Some of these points, you might say could have been addressed with a retrofit. Perhaps. But at what cost? Because the bigger challenge here is one of location – the existing building is in the middle of the site; its icon-inspired aesthetic, a bit of Modernism here, a splash of sci-fi there – making it more costly to adapt; and its low density - just 1-2 storeys straddling a third of the available land. Together these factors not only make reworking it more labour – and carbon – intensive, it limits the amount of new housing and public realm the site can reasonably maintain.
Our approach, as ever, was consensual and thorough. CABE for example, had reviewed the original brief from LBWF as well as the competition bid responses, and had also been part of the scoring process that awarded us the scheme. In short, they were already well versed in why the facility needed to come down.
And as Justin says: “It was always part of the council’s brief for the site. By the time we went to CABE’s Design Advice Panel last year, it was a foregone conclusion that the building had to go.” The DAP chair incidentally, was Gillian Horn of Penoyre & Prasad.
Apparently, even during the CABE site visit no one asked why the Score Centre had to come down. Says Justin:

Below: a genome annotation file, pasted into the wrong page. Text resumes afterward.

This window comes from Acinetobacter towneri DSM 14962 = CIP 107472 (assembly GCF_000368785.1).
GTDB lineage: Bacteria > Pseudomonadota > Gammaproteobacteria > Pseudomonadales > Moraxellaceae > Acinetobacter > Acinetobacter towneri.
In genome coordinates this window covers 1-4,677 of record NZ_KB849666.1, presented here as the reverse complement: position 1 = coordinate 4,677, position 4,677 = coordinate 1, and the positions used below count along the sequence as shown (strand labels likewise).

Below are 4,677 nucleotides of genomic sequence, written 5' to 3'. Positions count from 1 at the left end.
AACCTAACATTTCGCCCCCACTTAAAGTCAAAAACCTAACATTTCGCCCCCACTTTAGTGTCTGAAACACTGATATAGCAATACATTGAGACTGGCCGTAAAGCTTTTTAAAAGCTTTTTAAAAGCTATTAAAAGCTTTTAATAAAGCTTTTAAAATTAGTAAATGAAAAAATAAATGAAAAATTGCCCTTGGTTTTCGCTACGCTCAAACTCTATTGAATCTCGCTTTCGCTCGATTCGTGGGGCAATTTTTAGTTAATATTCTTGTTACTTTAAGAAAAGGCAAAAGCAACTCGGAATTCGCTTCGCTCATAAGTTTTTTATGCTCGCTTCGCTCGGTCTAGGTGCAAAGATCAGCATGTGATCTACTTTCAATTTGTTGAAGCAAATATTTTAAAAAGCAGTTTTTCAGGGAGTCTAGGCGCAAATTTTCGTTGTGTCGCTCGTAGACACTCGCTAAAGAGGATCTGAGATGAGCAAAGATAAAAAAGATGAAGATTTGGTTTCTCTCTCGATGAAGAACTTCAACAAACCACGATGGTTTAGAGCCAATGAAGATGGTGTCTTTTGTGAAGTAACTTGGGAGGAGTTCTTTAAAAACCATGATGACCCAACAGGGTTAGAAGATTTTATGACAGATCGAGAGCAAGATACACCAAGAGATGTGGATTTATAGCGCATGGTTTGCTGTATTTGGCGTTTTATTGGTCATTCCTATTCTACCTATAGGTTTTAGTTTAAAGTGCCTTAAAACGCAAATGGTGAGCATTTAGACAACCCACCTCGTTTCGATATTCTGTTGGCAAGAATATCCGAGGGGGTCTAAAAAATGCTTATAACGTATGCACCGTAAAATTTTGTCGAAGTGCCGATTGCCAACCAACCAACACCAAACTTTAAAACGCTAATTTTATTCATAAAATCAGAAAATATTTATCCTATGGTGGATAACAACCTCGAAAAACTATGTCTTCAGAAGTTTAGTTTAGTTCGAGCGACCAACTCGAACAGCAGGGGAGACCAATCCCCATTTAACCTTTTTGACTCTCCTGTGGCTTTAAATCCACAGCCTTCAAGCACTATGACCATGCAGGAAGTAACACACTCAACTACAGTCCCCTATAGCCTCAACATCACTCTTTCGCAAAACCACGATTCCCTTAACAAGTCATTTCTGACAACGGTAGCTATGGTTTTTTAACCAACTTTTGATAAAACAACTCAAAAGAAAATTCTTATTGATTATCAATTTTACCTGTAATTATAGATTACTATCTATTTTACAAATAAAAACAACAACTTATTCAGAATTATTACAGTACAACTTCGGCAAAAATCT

Indeed, the discussion was very much focussed on our new proposal. With good reason. Coronation Square is a piece of city with a variety of functions – a sustainability story in itself in regard to how to use urban land efficiently - but let’s focus on the new thermally controlled, Sports England-compliant leisure provision we are creating.
Firstly, it will be served by the same district heating network (DHN) that will power the entire development as well as all future developments coming forward in the area, up to 2250 new homes in all.
Secondly, it is a third bigger in terms of sports provision and flexible community space. It has nearly three times the nursery facilities currently available (which in truth it will need, given the amount of new homes we are placing on site) but we’ve also added a new local health hub, a new market hall with flexible workspace and incubator pods for local aspiring makers. None of this would have been possible with the restrictions imposed by retaining the existing facility.
In all, as Justin tells me, there are also a host of enhancements that make Coronation Square, “a very sustainable proposal” from SUDS and photovoltaics to more green space and massively reduced carbon emissions for a scheme of this size.
And while the comparison with Peckham is perhaps unfair – the embodied energy in that mass of concrete floors would be huge compared to the Score Centre making demolition a truly insensible idea - I think it’s fair to say that Coronation Square works hard - very hard – to minimise its carbon footprint and champion energy efficiency in new build housing and efficient people-centred use of urban land, a point in fact, that unites it with Peckham Car Park.
As for what else we could learn from Peckham there’s always the hot pink stairwell…Actually, no.
You can read more about Coronation Square here.